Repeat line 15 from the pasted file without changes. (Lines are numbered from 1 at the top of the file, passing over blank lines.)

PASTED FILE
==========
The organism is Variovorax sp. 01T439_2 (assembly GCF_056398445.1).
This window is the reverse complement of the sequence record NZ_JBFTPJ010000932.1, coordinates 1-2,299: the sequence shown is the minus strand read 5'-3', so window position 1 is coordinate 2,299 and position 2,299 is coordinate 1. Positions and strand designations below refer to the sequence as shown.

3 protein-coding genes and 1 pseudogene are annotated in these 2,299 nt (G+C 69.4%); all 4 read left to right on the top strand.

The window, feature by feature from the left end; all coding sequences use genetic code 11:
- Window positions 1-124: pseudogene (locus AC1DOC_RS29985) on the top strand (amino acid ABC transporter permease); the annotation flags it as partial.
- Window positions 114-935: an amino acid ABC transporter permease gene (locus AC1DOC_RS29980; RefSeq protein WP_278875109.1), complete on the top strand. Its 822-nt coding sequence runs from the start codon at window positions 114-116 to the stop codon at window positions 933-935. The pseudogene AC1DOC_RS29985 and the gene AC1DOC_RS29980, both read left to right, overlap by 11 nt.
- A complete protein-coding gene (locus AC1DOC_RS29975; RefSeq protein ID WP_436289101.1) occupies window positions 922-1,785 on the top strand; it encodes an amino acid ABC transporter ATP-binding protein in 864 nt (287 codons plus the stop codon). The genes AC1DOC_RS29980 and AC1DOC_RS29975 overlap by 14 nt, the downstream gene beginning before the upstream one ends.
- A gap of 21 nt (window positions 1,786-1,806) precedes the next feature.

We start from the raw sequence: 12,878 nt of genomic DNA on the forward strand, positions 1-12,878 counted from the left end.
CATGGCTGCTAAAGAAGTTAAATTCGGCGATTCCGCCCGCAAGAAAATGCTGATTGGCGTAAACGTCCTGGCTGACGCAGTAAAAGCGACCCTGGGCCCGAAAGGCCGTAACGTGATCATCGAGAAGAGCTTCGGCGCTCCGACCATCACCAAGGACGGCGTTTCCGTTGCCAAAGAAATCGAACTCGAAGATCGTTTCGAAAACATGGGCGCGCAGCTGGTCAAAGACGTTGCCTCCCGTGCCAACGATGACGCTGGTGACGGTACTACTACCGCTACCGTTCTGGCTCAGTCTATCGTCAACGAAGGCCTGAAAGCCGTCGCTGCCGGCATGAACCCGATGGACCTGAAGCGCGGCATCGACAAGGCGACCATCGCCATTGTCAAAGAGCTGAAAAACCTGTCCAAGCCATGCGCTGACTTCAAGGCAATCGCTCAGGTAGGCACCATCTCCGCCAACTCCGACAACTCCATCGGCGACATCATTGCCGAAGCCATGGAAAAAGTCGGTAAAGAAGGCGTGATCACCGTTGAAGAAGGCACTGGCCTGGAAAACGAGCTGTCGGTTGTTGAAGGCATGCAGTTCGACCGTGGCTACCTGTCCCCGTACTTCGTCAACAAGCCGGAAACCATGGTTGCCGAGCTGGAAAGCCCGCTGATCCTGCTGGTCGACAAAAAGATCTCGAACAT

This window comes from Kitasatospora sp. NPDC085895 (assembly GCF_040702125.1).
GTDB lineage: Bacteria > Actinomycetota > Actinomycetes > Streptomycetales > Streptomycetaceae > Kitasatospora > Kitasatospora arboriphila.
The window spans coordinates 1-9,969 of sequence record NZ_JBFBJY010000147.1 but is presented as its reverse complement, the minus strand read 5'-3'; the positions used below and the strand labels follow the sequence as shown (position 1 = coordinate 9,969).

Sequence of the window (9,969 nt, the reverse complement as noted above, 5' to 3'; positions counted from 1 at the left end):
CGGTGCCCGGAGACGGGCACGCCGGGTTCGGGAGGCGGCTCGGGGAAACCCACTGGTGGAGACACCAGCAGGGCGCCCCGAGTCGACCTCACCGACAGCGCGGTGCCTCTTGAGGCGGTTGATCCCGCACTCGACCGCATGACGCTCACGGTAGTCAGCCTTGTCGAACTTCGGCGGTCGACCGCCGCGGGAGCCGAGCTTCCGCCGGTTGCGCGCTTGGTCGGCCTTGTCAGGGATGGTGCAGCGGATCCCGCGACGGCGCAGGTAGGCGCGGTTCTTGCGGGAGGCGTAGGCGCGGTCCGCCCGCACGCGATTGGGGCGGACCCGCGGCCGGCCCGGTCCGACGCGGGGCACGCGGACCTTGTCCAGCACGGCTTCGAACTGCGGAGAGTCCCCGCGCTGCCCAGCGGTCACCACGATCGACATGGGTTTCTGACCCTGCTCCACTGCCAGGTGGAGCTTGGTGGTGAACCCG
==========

CGGTGCCCGGAGACGGGCACGCCGGGTTCGGGAGGCGGCTCGGGGAAACCCACTGGTGGAGACACCAGCAGGGCGCCCCGAGTCGACCTCACCGACAGCGCGGTGCCTCTTGAGGCGGTTGATCCCGCACTCGACCGCATGACGCTCACGGTAGTCAGCCTTGTCGAACTTCGGCGGTCGACCGCCGCGGGAGCCGAGCTTCCGCCGGTTGCGCGCTTGGTCGGCCTTGTCAGGGATGGTGCAGCGGATCCCGCGACGGCGCAGGTAGGCGCGGTTCTTGCGGGAGGCGTAGGCGCGGTCCGCCCGCACGCGATTGGGGCGGACCCGCGGCCGGCCCGGTCCGACGCGGGGCACGCGGACCTTGTCCAGCACGGCTTCGAACTGCGGAGAGTCCCCGCGCTGCCCAGCGGTCACCACGATCGACATGGGTTTCTGACCCTGCTCCACTGCCAGGTGGAGCTTGGTGGTGAACCCG